Furthermore, individual investors in the hedge fund may have claims against the hedge fund’s general partner and investment manager for failure to diversify investments, and for failure to conduct the appropriate due diligence in making and monitoring the investment in the Madoff Firm. The IRS may take the position that as long as there is a reasonable prospect of recovery on these claims, the taxpayer cannot deduct the amount potentially recoverable as a theft loss.
In addition, if an individual investor in the hedge fund claims a theft loss deduction prior to resolution of the claims against the general partner and investment manager, the general partner and investment manager can argue that claiming the deduction is an implied admission by the individual investor that any exculpatory provisions in the hedge fund’s partnership agreement and investment management agreement exonerate the general partner and investment manager.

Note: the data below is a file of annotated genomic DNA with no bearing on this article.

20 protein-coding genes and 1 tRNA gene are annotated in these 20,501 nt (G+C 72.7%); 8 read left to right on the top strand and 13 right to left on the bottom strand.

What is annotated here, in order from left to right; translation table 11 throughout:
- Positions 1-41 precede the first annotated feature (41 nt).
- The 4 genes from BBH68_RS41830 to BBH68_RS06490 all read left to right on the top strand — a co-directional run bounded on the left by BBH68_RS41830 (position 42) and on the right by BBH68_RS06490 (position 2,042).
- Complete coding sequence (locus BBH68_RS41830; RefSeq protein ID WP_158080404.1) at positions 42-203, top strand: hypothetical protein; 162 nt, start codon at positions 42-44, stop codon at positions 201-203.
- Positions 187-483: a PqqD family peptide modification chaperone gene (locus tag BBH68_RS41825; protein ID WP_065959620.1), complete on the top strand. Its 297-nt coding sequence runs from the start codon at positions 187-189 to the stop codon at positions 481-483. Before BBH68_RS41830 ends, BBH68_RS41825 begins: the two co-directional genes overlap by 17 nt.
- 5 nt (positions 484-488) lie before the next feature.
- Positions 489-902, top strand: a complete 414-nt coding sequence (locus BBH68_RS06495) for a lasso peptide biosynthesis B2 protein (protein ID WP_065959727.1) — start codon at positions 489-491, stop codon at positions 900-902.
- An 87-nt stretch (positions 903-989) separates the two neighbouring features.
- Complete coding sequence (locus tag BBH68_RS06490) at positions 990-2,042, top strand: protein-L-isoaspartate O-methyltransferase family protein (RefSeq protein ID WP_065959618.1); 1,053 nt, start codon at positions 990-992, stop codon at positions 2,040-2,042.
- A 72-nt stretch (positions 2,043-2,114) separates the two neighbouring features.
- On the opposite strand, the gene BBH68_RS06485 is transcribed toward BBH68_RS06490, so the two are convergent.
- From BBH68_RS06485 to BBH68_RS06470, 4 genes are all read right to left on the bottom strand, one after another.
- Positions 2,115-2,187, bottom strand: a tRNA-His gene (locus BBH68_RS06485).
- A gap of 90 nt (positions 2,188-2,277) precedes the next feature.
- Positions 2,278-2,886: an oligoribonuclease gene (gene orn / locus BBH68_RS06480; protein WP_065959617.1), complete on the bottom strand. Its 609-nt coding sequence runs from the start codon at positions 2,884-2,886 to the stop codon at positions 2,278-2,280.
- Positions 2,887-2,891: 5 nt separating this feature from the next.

Amended Returns for Open Years
Direct Investors and Hedge Fund Investors should determine whether to file amended returns for prior open years for phantom income reported from the Madoff Firm. By filing amended returns, the taxpayer makes a claim for refund for tax paid on the income erroneously reported.
If a taxpayer reported income associated with the receipt of payments of cash, the IRS has taken the position that the taxpayer cannot file amended returns for prior open years. Chief Counsel Advice 200451030. If a taxpayer reported income that did not exist and did not receive payments of cash, the taxpayer should be able to file amended returns for prior open years. The amended returns will show a reduction in the amount of income previously reported from the Madoff Firm.